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UPDATED: November 25, 2013 Web Exclusive
Setting the Stage
The Sixth Beijing International Music Competition concludes
By Chen Ran

SHOW TIME: Clarinetist Zhou Lei competes in the final round of clarinet discipline of the Sixth Beijing International Music Competition on November 12 (ZHANG YONG)

When clarinetist Zhou Lei finished Claude Debussy's First Rhapsody at the Beijing Concert Hall during the final round of the Sixth Beijing International Music Competition (BJIMC) on November 12, the applause was deafening. As the only Chinese contestant among the six to make it to the final after three-rounds of selections, the 32-year-old major from the Military Band of the Chinese People's Liberation Army achieved the best result for the country in the event's clarinet discipline since 2009.

"I felt relaxed on the stage although it was my first time playing Debussy with an orchestra," Zhou told Beijing Review.

Later that day, the BJIMC committee announced the results. Wooyun Kim of South Korea and Anton Maiseyenka of Belarus tied for third place. Sergey Eletskiy of Russia took fourth place as well as an award for the best performance of new music. Zhou shared the sixth place prize together with two other contestants. Prizes for first, second and fifth place went unawarded, as per the competition's rules, which stipulate that the jury reserves the right to not award certain positions.

"Competing in the final round went far beyond my goal merely entering the semifinals," said Zhou, who failed to reach the second round in 2009. "What a surprise, and a relief!"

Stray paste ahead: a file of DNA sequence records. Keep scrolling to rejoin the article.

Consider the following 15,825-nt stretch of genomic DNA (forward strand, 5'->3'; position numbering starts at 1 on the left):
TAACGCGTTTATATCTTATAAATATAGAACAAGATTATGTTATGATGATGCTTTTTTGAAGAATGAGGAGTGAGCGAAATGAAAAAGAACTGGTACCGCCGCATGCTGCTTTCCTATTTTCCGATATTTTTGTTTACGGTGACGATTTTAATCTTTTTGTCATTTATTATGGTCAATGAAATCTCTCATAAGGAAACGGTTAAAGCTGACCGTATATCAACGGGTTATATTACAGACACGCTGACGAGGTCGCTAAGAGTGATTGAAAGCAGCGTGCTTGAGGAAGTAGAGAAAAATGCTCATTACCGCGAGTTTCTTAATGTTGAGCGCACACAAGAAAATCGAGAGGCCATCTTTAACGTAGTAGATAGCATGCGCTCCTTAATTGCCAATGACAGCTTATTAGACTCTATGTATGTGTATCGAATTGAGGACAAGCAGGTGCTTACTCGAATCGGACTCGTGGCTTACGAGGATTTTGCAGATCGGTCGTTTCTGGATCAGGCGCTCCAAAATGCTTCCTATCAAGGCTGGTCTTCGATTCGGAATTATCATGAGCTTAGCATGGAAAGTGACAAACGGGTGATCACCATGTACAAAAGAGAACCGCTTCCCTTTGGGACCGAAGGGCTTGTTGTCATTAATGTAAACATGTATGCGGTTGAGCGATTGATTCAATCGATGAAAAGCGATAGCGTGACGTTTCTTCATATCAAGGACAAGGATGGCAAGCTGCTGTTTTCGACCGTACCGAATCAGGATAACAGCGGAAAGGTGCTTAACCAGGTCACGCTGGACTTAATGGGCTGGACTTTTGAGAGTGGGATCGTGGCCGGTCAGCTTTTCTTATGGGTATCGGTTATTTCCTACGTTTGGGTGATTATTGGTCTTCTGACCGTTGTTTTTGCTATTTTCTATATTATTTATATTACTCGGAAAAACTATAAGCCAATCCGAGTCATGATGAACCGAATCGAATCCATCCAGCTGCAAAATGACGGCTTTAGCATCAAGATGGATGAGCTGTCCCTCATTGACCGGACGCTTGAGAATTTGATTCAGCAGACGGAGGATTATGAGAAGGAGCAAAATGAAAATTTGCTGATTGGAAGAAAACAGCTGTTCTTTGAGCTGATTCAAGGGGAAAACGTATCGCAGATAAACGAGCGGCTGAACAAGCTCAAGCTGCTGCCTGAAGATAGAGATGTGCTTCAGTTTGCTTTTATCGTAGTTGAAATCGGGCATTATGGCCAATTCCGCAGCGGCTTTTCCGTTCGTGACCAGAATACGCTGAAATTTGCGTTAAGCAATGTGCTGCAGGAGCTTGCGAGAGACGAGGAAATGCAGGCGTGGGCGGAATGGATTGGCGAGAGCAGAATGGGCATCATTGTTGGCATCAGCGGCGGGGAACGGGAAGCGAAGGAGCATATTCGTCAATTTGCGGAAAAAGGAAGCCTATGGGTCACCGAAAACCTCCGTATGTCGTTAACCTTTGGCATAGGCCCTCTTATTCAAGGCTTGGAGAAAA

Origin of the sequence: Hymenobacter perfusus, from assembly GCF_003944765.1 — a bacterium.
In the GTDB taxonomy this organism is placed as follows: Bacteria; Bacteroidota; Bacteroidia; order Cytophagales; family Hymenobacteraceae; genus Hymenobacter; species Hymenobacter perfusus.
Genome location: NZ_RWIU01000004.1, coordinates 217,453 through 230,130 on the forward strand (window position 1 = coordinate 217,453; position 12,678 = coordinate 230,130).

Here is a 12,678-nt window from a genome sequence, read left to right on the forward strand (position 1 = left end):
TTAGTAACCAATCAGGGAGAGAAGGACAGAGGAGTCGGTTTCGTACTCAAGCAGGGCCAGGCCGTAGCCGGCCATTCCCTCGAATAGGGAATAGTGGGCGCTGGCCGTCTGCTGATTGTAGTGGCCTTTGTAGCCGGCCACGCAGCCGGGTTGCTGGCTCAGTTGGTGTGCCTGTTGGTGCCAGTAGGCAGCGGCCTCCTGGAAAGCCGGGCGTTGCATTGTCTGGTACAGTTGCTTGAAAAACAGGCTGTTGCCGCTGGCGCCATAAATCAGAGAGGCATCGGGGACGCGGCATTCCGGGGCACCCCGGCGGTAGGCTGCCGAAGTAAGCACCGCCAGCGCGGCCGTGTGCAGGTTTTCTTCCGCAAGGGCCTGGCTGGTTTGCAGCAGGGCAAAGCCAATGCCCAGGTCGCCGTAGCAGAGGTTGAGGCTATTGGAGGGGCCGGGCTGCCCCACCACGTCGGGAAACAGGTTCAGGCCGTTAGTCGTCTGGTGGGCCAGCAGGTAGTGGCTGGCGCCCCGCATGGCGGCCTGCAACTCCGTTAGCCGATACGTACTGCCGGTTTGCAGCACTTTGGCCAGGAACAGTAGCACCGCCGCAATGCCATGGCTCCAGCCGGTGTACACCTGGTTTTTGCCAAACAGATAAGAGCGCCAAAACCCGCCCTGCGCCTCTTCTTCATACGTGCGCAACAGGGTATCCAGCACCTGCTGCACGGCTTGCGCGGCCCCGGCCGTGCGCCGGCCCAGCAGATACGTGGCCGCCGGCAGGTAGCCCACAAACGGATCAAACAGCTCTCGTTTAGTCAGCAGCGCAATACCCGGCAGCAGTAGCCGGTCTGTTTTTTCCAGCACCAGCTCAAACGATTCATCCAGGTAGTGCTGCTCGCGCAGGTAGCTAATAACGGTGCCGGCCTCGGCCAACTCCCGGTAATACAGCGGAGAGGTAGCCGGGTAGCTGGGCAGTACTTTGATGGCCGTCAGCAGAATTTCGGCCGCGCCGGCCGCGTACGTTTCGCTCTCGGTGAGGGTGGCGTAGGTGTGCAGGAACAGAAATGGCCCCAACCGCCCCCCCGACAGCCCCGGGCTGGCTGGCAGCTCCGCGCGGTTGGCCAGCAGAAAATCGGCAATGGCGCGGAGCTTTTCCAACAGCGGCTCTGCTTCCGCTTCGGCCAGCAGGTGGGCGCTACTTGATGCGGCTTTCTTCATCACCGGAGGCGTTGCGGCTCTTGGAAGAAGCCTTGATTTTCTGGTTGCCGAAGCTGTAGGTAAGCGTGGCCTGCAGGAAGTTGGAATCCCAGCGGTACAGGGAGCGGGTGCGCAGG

High standards

Established in 2006, the BJIMC has been accepted into the World Federation of International Music Competitions in April 2010 and the only international music competition for multiple disciplines that holds this honor in China. Currently, it consists of five events – flute, clarinet, cello, string quartet and opera – and the disciplines change each time. The opera and clarinet events were both held at this year's competition.

Zhou started an intense practice regime ever since he was informed about the competition in May. Recorded material from all contestants was sent anonymously to the Munich-based pre-selection administration committee in the summer before the competitors were selected.

The panel of judges all took notes while listening to the submitted material and graded each contestant as well as submitting their comments. The competition principal and the panel then collectively agree on the list of final contestants.

"For the sake of impartiality, the only standard for the jury is their ears," said Zhang Yong, initiator and president of Beijing International Music Competition. "That's how we ran the competition from the very beginning."

A total of 34 clarinet players and 47 opera singers aged under 35 made it to the finals this year, the final selection being trimmed down from 218 initial contestants from all over the world. Each of those contestants went through further rounds of selection that took place at the Beijing Concert Hall from November 3-13.

World-renowned artists from both disciplines, including Gerd Starke and Cord Garben of Germany, Francisco Araiza of Mexico, Jiang Binwei and Zhu Ailan of China, and Susanna Pescetti of Italy, were among the jury.

"This year's average level is obviously higher than four years ago, particularly the Chinese contestants," Gerd Starke noted.

"Getting involved in the competition is a boon for all the contestants and their peers," jury Jiang Binwei told Beijing Review.

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